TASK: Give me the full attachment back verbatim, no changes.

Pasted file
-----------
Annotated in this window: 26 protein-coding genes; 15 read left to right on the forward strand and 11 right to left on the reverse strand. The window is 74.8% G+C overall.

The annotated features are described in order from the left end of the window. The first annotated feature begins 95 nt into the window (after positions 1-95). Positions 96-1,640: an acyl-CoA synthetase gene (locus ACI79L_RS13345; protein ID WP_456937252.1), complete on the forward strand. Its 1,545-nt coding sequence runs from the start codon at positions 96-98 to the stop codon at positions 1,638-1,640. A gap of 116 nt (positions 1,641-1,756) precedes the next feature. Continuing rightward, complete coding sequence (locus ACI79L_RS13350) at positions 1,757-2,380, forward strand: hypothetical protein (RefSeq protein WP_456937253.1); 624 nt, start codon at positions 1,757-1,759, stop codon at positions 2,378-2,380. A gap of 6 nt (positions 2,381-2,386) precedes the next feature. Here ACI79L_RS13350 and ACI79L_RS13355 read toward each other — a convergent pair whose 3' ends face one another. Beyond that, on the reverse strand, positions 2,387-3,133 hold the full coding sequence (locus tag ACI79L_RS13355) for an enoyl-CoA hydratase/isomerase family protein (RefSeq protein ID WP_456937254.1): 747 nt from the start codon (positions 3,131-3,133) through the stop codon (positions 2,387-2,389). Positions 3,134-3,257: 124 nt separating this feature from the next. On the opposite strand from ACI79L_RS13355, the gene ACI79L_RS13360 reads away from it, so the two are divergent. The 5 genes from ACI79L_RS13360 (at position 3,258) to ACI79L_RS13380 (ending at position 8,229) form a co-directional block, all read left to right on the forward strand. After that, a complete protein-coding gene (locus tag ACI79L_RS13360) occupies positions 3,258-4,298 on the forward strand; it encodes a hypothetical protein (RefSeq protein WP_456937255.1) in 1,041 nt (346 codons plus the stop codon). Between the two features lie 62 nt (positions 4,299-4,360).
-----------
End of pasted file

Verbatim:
Annotated in this window: 26 protein-coding genes; 15 read left to right on the forward strand and 11 right to left on the reverse strand. The window is 74.8% G+C overall.

The annotated features are described in order from the left end of the window. The first annotated feature begins 95 nt into the window (after positions 1-95). Positions 96-1,640: an acyl-CoA synthetase gene (locus ACI79L_RS13345; protein ID WP_456937252.1), complete on the forward strand. Its 1,545-nt coding sequence runs from the start codon at positions 96-98 to the stop codon at positions 1,638-1,640. A gap of 116 nt (positions 1,641-1,756) precedes the next feature. Continuing rightward, complete coding sequence (locus ACI79L_RS13350) at positions 1,757-2,380, forward strand: hypothetical protein (RefSeq protein WP_456937253.1); 624 nt, start codon at positions 1,757-1,759, stop codon at positions 2,378-2,380. A gap of 6 nt (positions 2,381-2,386) precedes the next feature. Here ACI79L_RS13350 and ACI79L_RS13355 read toward each other — a convergent pair whose 3' ends face one another. Beyond that, on the reverse strand, positions 2,387-3,133 hold the full coding sequence (locus tag ACI79L_RS13355) for an enoyl-CoA hydratase/isomerase family protein (RefSeq protein ID WP_456937254.1): 747 nt from the start codon (positions 3,131-3,133) through the stop codon (positions 2,387-2,389). Positions 3,134-3,257: 124 nt separating this feature from the next. On the opposite strand from ACI79L_RS13355, the gene ACI79L_RS13360 reads away from it, so the two are divergent. The 5 genes from ACI79L_RS13360 (at position 3,258) to ACI79L_RS13380 (ending at position 8,229) form a co-directional block, all read left to right on the forward strand. After that, a complete protein-coding gene (locus tag ACI79L_RS13360) occupies positions 3,258-4,298 on the forward strand; it encodes a hypothetical protein (RefSeq protein WP_456937255.1) in 1,041 nt (346 codons plus the stop codon). Between the two features lie 62 nt (positions 4,299-4,360).